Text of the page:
Gondola hoopla

D'Works a splashy part of Venice fest plans

After staging a major Cannes invasion this year, the DreamWorks juggernaut will descend on Venice in the fall, as the fest begins to firm its lineup and introduce key structural changes.

While Steven Spielberg’s “The Terminal,” starring Tom Hanks and Catherine Zeta-Jones, was previously announced as the opening-night out-of-competition gala at the 61st Venice Film Festival, DreamWorks also is finalizing plans for a lagoon bow of “Shark Tale” as a special event in the city’s historic Piazza San Marco.

“Shark Tale” was given a major promo push at Cannes with a 45-minute presentation including advance footage, attended by voice cast members Will Smith, Angelina Jolie and Jack Black. Domestic release is set for October, making the Venice event the computer-animated feature’s world premiere.

“I have refrained from asking Spielberg to preside over the jury because we would like to have more DreamWorks pics in Venice,” fest artistic director Marco Muller told Variety in Cannes, adding he is “looking for at least two big U.S. films for the competition.”

DreamWorks is expected to add to its Venice contingent with Michael Mann’s thriller “Collateral,” depending on the availability to attend of Tom Cruise, who last hit the Lido with Stanley Kubrick’s “Eyes Wide Shut.”

Also under discussion for a Venice bow is Paramount remake “The Manchurian Candidate,” directed by Jonathan Demme and starring Denzel Washington and Meryl Streep, both of whom would be return fest guests.

With four major studio pics already being positioned for Venice slots, the Italian fest would appear to be following Cannes’ Hollywood-heavy lead in its first edition under new chief Muller.

Other films believed to be Lido-bound include Italian helmer and former Golden Lion winner Gianni Amelio’s “The Keys to the House,” with Kim Rossi Stuart and Charlotte Rampling; Francois Ozon’s “5×2”; and Wim Wenders’ “Land of Plenty,” which will close the fest on Sept. 11.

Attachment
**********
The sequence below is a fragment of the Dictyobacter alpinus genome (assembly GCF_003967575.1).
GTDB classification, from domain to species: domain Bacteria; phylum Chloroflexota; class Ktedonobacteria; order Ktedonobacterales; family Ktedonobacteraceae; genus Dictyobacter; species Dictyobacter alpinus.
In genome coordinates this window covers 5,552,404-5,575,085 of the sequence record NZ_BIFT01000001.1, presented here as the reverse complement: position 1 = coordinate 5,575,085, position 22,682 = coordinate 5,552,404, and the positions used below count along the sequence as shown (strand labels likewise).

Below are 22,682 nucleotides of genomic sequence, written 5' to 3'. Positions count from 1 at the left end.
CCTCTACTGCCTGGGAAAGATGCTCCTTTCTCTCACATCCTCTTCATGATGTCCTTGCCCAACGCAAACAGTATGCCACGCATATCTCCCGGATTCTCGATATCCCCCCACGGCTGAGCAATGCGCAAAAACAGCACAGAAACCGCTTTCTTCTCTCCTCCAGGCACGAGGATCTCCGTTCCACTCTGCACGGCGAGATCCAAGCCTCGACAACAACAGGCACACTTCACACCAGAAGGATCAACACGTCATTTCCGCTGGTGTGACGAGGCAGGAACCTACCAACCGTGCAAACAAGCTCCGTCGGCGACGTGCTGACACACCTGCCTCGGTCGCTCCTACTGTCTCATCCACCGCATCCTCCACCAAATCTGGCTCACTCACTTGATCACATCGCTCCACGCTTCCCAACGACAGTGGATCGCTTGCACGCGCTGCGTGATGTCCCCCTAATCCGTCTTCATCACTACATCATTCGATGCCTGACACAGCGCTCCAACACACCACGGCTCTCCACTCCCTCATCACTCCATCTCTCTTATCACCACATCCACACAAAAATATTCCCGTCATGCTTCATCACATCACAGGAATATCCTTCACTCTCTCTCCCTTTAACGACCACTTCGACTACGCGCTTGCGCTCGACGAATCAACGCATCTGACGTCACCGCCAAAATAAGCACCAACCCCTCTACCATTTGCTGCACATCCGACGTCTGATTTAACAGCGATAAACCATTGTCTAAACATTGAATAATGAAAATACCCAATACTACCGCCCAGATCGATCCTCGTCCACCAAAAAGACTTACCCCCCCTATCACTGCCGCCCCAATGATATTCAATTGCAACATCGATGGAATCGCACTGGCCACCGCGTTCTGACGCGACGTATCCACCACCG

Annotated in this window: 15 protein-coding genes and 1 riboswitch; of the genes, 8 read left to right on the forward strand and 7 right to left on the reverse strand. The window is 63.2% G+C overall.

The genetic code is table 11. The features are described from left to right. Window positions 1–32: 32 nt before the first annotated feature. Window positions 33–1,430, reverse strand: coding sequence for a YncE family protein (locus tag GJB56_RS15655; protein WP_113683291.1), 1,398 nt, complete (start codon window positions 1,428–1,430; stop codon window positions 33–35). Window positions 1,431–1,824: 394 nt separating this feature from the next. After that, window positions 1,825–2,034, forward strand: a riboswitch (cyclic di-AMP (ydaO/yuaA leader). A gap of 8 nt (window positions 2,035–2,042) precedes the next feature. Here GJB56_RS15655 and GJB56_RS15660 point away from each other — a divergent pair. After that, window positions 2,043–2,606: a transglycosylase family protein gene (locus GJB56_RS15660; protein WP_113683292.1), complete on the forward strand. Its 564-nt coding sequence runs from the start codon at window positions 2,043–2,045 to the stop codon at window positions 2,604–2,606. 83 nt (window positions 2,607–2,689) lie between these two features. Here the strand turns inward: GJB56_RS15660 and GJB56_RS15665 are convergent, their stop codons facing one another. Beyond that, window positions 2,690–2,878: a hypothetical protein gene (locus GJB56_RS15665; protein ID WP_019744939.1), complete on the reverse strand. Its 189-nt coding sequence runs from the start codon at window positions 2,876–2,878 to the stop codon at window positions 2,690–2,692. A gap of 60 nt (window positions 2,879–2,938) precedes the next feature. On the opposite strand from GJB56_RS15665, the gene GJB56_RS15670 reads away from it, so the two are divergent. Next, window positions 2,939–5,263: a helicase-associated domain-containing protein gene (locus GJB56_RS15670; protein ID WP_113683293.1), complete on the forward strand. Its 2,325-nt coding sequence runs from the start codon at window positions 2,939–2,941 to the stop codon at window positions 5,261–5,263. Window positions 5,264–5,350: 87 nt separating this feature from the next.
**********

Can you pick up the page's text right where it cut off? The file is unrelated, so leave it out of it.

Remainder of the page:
Previously titled “Angst and Alienation in America,” Wenders’ post-9/11 drama about a stranger arriving in Los Angeles to seek out her last remaining family represents a symbolic choice to bow on the anniversary of the 2001 U.S. terrorist attacks. Michelle Williams and John Diehl star.

In a departure from past editions, the Venice closing ceremony will take place in La Fenice, the 18th-century opera house located in Venice proper that recently was rebuilt after being gutted by fire. That setting, together with the “Shark Tale” San Marco gala, represents a return for the Lido-based event to the city for the first time since the early 1990s, when the closing awards ceremony was held in the piazza.

Also being talked about for slots are Mira Nair’s “Vanity Fair,” starring Reese Witherspoon; Istvan Szabo’s “Being Julia,” with Annette Bening and Jeremy Irons; Spike Lee’s ensemble pic “She Hate Me”; and David O. Russell’s “I Heart Huckabee’s,” with Jude Law and Naomi Watts.

In his first major structural change, incoming Venice chief Muller has added an independently programmed sidebar that will echo parallel splinter sections like the Directors Fortnight at Cannes and the Berlin fest’s Forum. The addition of the 10-pic sidebar to the Lido fest will help counter the drop in the number of titles following Muller’s decision to eliminate the second-tier competition established by his predecessors.

Head of the section will be critic and industry operator Giorgio Gosetti, who previously ran state-backed film promotion agency Italia Cinema and, before that, served as unofficial deputy director to Gillo Pontecorvo during the latter’s tenure as Venice fest topper. Gosetti exited Italia Cinema following its transformation by Silvio Berlusconi’s conservative government into the entity now called Audiovisual Industry Promotion.

Provisionally titled Giornate degli Autori and still shopping for an English-language moniker, Venice’s new non-competitive showcase will be dedicated to pics made outside the boundaries of commercial constraints. Similar to Cannes’ Fortnight, which is backed by Gallic directors org SRF, the fledgling section will be sponsored by Italian filmmakers association ANAC and by Italo independent producers trade body API.

“This will be a new space open to all kinds of directors with no limitations of any type,” Gosetti told Variety. “Young directors, old directors, I’ll take them all, based only on one criterion: their artistic freedom.”

The new Giornate topper said the focus this year will be European helmers, in tandem with the European Union’s recent expansion from 15 to 25 members.

“Here in Cannes, I’ve been in talks with Directors Fortnight head Francois Da Silva about starting a collaboration, and I intend to do the same with Berlin Forum chief Christoph Terhechte,” Gosetti said.

Venice now will have a multisection structure similar to Cannes and Berlin, with one main competition, a Venice Horizons section similar to Un Certain Regard, a small digital film section and midnight screenings. The Giornate and the Venice Critics Week will be independently managed.

The Venice fest runs Sept. 1-11.

(Adam Dawtrey, Anna Marie de la Fuente and John Hopewell contributed to this report.)

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